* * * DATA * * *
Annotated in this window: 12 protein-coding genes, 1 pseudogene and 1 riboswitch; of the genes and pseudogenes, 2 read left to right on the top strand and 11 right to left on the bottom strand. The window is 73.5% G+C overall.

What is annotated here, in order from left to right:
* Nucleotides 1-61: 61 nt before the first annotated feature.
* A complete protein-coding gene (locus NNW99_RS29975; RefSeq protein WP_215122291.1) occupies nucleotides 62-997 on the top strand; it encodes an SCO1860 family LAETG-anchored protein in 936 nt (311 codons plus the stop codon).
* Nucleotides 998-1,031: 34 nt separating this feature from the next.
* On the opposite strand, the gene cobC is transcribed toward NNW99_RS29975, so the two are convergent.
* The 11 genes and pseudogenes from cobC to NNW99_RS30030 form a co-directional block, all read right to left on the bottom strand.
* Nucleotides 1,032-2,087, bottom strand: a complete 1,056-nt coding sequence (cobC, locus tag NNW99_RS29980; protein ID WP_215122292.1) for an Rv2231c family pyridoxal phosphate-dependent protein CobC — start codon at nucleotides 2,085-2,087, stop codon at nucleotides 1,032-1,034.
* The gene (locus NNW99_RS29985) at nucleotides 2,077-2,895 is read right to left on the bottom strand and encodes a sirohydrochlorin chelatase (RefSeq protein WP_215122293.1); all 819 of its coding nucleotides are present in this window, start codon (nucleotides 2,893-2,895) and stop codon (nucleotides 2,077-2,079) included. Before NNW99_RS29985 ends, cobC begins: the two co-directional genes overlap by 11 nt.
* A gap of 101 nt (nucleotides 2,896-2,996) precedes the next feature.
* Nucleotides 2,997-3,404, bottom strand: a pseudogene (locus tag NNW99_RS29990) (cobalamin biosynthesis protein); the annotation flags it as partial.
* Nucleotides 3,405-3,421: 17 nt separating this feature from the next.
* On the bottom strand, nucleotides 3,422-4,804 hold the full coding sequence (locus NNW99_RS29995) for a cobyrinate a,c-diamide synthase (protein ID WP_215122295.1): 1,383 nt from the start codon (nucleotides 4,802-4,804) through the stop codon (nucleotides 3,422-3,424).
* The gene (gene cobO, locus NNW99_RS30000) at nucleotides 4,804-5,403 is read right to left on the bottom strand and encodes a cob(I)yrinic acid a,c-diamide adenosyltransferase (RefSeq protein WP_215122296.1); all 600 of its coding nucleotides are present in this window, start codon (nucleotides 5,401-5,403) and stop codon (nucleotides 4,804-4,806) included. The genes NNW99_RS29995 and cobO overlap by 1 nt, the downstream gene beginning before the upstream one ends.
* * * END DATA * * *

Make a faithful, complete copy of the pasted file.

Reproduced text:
Annotated in this window: 12 protein-coding genes, 1 pseudogene and 1 riboswitch; of the genes and pseudogenes, 2 read left to right on the top strand and 11 right to left on the bottom strand. The window is 73.5% G+C overall.

What is annotated here, in order from left to right:
* Nucleotides 1-61: 61 nt before the first annotated feature.
* A complete protein-coding gene (locus NNW99_RS29975; RefSeq protein WP_215122291.1) occupies nucleotides 62-997 on the top strand; it encodes an SCO1860 family LAETG-anchored protein in 936 nt (311 codons plus the stop codon).
* Nucleotides 998-1,031: 34 nt separating this feature from the next.
* On the opposite strand, the gene cobC is transcribed toward NNW99_RS29975, so the two are convergent.
* The 11 genes and pseudogenes from cobC to NNW99_RS30030 form a co-directional block, all read right to left on the bottom strand.
* Nucleotides 1,032-2,087, bottom strand: a complete 1,056-nt coding sequence (cobC, locus tag NNW99_RS29980; protein ID WP_215122292.1) for an Rv2231c family pyridoxal phosphate-dependent protein CobC — start codon at nucleotides 2,085-2,087, stop codon at nucleotides 1,032-1,034.
* The gene (locus NNW99_RS29985) at nucleotides 2,077-2,895 is read right to left on the bottom strand and encodes a sirohydrochlorin chelatase (RefSeq protein WP_215122293.1); all 819 of its coding nucleotides are present in this window, start codon (nucleotides 2,893-2,895) and stop codon (nucleotides 2,077-2,079) included. Before NNW99_RS29985 ends, cobC begins: the two co-directional genes overlap by 11 nt.
* A gap of 101 nt (nucleotides 2,896-2,996) precedes the next feature.
* Nucleotides 2,997-3,404, bottom strand: a pseudogene (locus tag NNW99_RS29990) (cobalamin biosynthesis protein); the annotation flags it as partial.
* Nucleotides 3,405-3,421: 17 nt separating this feature from the next.
* On the bottom strand, nucleotides 3,422-4,804 hold the full coding sequence (locus NNW99_RS29995) for a cobyrinate a,c-diamide synthase (protein ID WP_215122295.1): 1,383 nt from the start codon (nucleotides 4,802-4,804) through the stop codon (nucleotides 3,422-3,424).
* The gene (gene cobO, locus NNW99_RS30000) at nucleotides 4,804-5,403 is read right to left on the bottom strand and encodes a cob(I)yrinic acid a,c-diamide adenosyltransferase (RefSeq protein WP_215122296.1); all 600 of its coding nucleotides are present in this window, start codon (nucleotides 5,401-5,403) and stop codon (nucleotides 4,804-4,806) included. The genes NNW99_RS29995 and cobO overlap by 1 nt, the downstream gene beginning before the upstream one ends.